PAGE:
In accordance with a preferred embodiment of the present invention, the above described receptacle is mated with a multi-chip module (MCM) in a fashion which permits appropriate grounding to eliminate electrostatic discharge problems. Additionally, the mating of the receptacle with a multi-chip module is preferably carried out by placement of the receptacle in a recess in the side of the MCM in a fashion which nonetheless still permits the module to be sealed against environmental elements while still maintaining connection, alignment, grounding and mechanical compatibility.
Accordingly, it is an object of the present invention to provide a receptacle for connecting a fiber optic cable to the interior of a multi-chip module which has a plurality of integrated circuits therein.
It is also an object of the present invention to provide an optical fiber cable connector which may be easily grounded.
It is yet another object of the present invention to provide a fiber optic cable receptacle which is capable of thermal expansion and contraction in a fashion which does not interfere with alignment and which is at the same time operable in the face of relatively high power levels being supplied to electronic circuit chips within the module.
It is yet another object of the present invention to provide a fiber optic connector which employs plastic material in the receiving body so as to provide compatibility with industry standard fiber optic connectors.
It is another object of the present invention to provide a thermally expansive jacket for mating external optical fiber cables to electronic circuit components on a multi-chip module.
It is also an object of the present invention to provide a fiber optic cable connection between the exterior and interior of a multi-chip module without impairing the environmental seal between the interior and exterior module portions.
It is still another object of the present invention to increase the information bandwidth for transmission of information into and out of multi-chip electronic circuit modules.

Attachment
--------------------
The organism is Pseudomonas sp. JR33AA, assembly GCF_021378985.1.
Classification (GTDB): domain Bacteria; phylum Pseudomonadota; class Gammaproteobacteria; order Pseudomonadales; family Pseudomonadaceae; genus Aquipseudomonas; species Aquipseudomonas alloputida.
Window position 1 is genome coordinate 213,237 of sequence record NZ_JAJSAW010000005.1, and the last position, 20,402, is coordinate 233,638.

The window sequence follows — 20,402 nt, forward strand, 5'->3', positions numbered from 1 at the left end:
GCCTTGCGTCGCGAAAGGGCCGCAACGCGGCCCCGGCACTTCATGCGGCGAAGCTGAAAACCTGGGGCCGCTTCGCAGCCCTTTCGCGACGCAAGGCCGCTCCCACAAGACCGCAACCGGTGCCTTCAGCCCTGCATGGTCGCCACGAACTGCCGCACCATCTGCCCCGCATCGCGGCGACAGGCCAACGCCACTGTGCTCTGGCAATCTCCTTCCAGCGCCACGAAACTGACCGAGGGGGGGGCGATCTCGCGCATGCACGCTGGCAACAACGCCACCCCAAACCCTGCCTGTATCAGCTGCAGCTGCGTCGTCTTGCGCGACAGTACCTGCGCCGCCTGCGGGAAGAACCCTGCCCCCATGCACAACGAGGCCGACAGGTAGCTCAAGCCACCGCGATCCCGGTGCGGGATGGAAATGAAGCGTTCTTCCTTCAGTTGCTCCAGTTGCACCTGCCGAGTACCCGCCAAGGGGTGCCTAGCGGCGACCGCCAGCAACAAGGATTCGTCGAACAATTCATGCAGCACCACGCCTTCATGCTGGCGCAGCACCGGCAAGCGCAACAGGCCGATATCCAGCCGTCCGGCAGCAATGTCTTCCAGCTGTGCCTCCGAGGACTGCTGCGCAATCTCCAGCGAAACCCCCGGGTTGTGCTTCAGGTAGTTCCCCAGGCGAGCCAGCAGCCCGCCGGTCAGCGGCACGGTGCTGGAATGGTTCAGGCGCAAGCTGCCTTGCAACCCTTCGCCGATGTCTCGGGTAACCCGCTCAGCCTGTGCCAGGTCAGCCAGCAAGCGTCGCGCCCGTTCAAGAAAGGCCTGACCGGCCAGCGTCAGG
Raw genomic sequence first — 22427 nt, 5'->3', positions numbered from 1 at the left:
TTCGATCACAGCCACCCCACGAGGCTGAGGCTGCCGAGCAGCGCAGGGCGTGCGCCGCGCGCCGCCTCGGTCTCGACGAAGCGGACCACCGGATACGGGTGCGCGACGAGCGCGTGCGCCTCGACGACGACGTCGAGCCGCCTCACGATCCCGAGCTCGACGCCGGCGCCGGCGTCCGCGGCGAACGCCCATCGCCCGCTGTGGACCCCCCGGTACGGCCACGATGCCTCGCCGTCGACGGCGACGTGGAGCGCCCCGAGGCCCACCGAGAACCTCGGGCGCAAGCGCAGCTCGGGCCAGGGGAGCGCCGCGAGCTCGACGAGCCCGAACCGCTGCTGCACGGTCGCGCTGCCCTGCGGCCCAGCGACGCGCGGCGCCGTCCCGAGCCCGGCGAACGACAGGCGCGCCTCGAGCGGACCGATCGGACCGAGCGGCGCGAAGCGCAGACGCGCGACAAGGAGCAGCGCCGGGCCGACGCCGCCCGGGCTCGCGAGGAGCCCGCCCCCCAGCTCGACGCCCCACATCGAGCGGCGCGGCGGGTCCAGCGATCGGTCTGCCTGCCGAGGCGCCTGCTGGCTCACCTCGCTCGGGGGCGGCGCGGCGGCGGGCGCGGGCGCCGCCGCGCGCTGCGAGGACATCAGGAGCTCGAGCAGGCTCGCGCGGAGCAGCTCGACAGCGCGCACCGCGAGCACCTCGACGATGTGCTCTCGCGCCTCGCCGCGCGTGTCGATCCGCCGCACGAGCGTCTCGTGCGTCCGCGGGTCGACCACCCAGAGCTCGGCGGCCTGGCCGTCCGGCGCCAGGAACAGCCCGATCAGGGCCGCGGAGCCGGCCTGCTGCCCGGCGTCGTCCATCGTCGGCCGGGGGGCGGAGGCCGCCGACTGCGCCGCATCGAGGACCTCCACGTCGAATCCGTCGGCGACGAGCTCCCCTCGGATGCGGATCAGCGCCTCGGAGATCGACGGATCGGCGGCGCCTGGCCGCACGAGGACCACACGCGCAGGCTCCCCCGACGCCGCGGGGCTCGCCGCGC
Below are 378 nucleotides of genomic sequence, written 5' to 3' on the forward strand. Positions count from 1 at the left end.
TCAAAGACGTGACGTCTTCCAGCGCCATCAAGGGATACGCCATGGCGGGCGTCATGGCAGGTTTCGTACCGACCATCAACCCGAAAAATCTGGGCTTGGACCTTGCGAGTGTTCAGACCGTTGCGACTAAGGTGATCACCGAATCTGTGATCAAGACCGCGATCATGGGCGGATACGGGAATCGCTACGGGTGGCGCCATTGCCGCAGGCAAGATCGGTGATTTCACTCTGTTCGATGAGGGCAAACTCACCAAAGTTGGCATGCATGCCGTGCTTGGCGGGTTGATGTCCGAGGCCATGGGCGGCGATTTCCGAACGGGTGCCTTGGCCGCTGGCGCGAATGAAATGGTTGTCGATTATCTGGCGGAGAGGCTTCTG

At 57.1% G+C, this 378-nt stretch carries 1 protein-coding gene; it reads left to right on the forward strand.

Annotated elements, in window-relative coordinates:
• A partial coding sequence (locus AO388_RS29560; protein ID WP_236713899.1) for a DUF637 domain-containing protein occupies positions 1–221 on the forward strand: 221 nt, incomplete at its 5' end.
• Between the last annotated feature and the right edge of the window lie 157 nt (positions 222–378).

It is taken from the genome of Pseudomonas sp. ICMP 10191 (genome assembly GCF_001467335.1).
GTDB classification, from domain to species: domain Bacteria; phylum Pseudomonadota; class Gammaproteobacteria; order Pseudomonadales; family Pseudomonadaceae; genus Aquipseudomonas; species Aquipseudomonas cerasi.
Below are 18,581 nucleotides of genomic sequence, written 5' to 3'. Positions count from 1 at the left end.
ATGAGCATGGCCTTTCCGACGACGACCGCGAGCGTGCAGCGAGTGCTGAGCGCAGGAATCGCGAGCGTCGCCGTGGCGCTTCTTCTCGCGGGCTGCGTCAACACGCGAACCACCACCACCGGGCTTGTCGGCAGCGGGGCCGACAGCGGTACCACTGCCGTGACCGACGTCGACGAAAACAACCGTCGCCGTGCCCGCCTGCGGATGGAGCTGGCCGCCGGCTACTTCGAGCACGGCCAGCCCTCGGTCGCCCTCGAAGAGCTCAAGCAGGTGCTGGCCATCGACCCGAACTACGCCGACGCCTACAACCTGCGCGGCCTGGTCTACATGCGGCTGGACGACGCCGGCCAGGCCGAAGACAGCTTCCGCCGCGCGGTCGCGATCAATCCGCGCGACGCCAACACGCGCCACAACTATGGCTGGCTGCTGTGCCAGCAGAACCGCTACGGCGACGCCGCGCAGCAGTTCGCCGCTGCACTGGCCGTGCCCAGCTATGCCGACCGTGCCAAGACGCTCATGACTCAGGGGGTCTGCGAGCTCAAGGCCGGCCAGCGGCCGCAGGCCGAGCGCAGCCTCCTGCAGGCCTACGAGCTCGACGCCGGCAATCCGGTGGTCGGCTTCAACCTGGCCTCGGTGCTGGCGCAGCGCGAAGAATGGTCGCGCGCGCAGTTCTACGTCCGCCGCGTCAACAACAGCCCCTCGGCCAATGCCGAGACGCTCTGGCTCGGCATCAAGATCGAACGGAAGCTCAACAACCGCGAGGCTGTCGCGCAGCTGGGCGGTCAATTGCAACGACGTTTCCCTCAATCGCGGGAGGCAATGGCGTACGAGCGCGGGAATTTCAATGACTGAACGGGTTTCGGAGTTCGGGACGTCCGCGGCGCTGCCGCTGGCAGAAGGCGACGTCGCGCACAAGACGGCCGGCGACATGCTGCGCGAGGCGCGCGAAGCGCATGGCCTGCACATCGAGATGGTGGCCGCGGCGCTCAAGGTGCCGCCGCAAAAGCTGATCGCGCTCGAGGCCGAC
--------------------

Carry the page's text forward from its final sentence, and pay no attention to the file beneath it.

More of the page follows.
Lastly, but not limited hereto, it is an object of the present invention to provide a fiber optic connection system between the interior and exterior of a multi-chip module while at the same time providing electrostatic discharge grounding means, and particularly to provide such grounding means which are compatible with MCM production and processing.
The subject matter which is regarded as the invention is particularly pointed out and distinctly claimed in the concluding portion of the specification. The invention, however, both as to organization and method of practice, together with the further objects and advantages thereof, may best be understood by reference to the following description taken in connection with the accompanying drawings in which:
FIG. 1 is a partially cross-sectional side elevation view illustrating the fiber optic receptacle of the present invention in position in a multi-chip module;
FIG. 2 is a partial isometric view illustrating a multi-chip module substrate, such as that shown in FIG. 1, which has been fabricated to accommodate the receptacle of the present invention;
FIGS. 3A, 3B and 3C are top, side and front views of a receptacle in accordance with the present invention;
FIGS. 4A and 4B are side elevation views illustrating the utilization of ball-in-hole and pin-type positioning mechanisms, respectively, which may be employed in the jacket surrounding the receptacle body for purposes of alignment and positioning of the jacket;
FIG. 5 is an isometric view illustrating a standard type connector plug which is meant to be accommodated by the receptacle described herein.
FIG. 1 illustrates receptacle 10, in accordance with the present invention, employed in a recess (reference numeral 25 in FIG. 2) in substrate 20 which is part of a multi-chip module assembly. Module 60 includes at least one semiconductor chip 40 disposed on the upper surface of substrate 20. In preferred embodiments of the present invention, chips 40 are attached to substrate 20 by means of solder balls 41. This configuration is often referred to as the "C4 technology" which disposes circuit chips on substrates in inverted positions by means of conductive metal blobs of solder which are attached to electrically conductive patterns on insulative substrate 20. Although not specifically shown (for purposes of clarity) in FIG. 1, substrate 20 includes electrically conductive patterns on the surface thereof and also typically includes conductive networks embedded within insulative substrate 20 which is typically a ceramic material but which also may comprise a glass or glassy ceramic.